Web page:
I think it's fair to say that when I started this blog back in 2008, I never expected that a few years later I'd be attending a book launch in the sumptuous surroundings of the Finnish Ambassador's residence in Kensington Palace Gardens.
Yet that is exactly how I spent last Friday evening, celebrating the release of Hannu Rajaniemi's debut SF novel The Quantum Thief
with a variety of people from the genre publishing world and various scientific sectors (Rajaniemi is certainly well-connected). I chatted for a while with Jon, Simon and Darren from Gollancz, before we all sat for the speeches. The Finnish Ambassador gave a short, humorous speech, before Simon from Gollancz took to the podium to say a few words (below right), followed eventually by Rajaniemi himself. In a nice personal touch, Rajaniemi's mother also stood up and said a few words, as well as playing a youthfully exuberant recording Rajaniemi made of a story he wrote during his childhood.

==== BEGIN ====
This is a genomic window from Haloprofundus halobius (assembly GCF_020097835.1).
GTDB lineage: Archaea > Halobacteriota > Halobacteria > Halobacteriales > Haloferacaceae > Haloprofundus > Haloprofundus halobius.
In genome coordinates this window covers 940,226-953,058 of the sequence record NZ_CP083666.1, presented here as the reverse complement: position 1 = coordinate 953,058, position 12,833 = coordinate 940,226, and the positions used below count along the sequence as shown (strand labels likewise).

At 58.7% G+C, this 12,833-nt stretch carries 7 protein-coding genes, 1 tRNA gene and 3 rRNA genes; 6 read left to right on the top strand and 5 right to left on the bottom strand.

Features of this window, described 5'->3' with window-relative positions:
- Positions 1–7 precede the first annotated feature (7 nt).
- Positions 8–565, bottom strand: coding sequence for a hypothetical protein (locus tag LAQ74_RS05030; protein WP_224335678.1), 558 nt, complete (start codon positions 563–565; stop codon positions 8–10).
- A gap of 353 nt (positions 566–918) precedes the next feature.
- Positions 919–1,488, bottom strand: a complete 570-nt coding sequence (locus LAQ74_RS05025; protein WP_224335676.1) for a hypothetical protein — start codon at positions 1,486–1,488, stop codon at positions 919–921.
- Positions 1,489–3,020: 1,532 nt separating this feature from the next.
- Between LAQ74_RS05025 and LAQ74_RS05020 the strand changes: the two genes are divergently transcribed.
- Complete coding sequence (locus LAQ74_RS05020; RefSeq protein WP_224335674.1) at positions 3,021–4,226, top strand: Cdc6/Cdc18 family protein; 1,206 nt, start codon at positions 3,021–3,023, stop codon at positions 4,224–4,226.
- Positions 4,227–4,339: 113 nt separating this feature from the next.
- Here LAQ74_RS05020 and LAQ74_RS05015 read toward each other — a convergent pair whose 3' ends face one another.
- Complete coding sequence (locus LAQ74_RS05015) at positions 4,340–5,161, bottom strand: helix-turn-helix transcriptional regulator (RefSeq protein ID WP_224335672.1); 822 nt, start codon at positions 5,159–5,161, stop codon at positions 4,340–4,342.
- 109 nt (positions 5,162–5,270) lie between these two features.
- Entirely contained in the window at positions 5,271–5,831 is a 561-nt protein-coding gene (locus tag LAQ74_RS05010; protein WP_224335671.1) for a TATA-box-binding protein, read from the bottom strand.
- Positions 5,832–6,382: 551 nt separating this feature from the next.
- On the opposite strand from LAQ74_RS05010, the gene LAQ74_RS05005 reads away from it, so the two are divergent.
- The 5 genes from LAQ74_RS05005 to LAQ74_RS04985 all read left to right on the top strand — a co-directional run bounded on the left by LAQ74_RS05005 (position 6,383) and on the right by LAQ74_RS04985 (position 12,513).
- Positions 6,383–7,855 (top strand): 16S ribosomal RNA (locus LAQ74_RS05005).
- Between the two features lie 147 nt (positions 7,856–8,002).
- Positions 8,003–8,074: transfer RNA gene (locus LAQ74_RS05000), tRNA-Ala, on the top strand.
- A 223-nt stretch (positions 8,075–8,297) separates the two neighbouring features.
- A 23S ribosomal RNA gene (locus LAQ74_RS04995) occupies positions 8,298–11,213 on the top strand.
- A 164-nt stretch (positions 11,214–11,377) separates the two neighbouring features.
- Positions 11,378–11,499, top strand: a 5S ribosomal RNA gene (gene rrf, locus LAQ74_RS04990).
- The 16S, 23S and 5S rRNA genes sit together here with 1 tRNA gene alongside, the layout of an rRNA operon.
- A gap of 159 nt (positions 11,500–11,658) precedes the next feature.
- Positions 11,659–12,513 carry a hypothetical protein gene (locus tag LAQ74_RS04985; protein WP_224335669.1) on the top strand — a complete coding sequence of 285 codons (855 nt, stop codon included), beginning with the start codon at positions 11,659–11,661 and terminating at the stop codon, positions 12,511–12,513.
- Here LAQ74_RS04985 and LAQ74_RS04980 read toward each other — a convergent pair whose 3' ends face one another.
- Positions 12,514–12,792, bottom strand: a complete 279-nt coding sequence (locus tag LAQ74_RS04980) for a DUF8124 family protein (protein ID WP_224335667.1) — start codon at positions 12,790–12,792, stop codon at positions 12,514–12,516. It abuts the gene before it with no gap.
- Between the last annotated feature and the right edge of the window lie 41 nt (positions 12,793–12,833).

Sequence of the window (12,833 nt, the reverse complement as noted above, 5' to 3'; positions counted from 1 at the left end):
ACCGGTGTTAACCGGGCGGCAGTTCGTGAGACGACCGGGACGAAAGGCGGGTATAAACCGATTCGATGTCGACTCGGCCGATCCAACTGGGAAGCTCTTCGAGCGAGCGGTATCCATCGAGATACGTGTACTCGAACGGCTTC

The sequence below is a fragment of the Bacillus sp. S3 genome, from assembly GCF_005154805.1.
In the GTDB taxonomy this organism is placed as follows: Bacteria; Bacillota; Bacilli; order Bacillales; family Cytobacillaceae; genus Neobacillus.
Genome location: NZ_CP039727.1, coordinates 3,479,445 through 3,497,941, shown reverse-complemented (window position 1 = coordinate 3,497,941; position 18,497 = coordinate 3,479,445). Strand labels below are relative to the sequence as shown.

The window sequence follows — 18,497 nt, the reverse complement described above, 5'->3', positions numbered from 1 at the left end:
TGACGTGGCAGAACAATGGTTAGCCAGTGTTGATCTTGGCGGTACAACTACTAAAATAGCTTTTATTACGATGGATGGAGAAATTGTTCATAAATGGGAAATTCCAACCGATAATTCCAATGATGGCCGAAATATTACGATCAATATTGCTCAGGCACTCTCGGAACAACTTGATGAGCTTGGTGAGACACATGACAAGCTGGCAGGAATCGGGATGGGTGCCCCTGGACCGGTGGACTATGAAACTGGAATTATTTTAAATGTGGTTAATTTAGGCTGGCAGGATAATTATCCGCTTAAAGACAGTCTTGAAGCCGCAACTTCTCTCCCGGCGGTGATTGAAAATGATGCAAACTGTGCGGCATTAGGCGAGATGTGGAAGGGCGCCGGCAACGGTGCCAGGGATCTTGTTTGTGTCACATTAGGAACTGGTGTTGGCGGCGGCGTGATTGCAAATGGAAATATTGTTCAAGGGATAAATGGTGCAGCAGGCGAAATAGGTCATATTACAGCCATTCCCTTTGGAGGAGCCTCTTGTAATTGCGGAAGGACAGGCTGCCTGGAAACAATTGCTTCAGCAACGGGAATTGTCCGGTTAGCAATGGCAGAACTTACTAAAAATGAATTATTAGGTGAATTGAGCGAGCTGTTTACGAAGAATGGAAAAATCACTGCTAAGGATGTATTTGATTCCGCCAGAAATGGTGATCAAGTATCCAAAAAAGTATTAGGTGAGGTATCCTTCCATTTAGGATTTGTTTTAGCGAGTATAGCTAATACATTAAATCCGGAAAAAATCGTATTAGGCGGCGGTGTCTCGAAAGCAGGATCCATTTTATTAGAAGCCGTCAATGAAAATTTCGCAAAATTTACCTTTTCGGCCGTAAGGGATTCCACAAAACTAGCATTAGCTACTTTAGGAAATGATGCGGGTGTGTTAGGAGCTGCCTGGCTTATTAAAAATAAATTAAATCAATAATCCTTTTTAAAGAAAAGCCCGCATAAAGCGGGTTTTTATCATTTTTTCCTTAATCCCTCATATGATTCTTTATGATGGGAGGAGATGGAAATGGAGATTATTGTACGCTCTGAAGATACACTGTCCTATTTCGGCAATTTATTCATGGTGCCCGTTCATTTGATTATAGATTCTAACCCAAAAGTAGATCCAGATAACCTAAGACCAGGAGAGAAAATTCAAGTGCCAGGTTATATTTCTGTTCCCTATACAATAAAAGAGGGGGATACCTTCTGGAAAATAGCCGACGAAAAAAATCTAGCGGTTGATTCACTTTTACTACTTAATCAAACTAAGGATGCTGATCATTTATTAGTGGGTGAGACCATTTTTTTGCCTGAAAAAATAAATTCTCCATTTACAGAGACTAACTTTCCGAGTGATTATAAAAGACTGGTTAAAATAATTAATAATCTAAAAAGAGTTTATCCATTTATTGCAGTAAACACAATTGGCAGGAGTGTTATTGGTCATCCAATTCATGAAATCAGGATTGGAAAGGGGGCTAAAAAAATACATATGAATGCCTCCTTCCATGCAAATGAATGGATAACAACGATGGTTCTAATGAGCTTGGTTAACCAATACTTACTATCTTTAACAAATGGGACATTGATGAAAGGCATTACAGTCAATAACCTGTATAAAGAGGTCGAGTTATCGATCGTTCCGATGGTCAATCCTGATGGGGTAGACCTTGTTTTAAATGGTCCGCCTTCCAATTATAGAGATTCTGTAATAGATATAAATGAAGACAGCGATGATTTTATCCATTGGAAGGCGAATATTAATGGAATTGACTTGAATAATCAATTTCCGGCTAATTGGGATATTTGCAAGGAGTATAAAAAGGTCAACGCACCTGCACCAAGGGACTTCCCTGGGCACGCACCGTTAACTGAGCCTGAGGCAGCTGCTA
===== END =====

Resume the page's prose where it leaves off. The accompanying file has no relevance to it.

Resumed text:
After the speeches, more wine was consumed and genre conversation resumed. No doubt the ambassador's residence has played host to a number of important conversations in the past, though I bet the merits of the first Tron film have never previously been discussed beneath those extravagant chandeliers. I was fortunate to grab a few minutes with Hannu to have my picture taken (above left) and exchange a few pleasantries.
My recollections of what followed after leaving are somewhat disjointed (there was lots
of free wine), though I recall ending up in a gay bar with Jon and Darren from Gollancz, Dave Bradley from SFX, and Dave's boss Stuart from Future Publishing. The less said about that, the better I think. ;)
Anyway, a great night. Next stop on the genre debauchery trail...the Gollancz annual party in a couple of weeks.
Thanks for posting this, I am a proud Finn :). I got my piece delivered by Amazon.co.uk and I hope the book lives up the high expectations!
Wow, I didn't even know there were any SF writers coming from here
Looks like it was a lot of fun and the setting is very impressive. I don't think I've ever been inside an embassy before.
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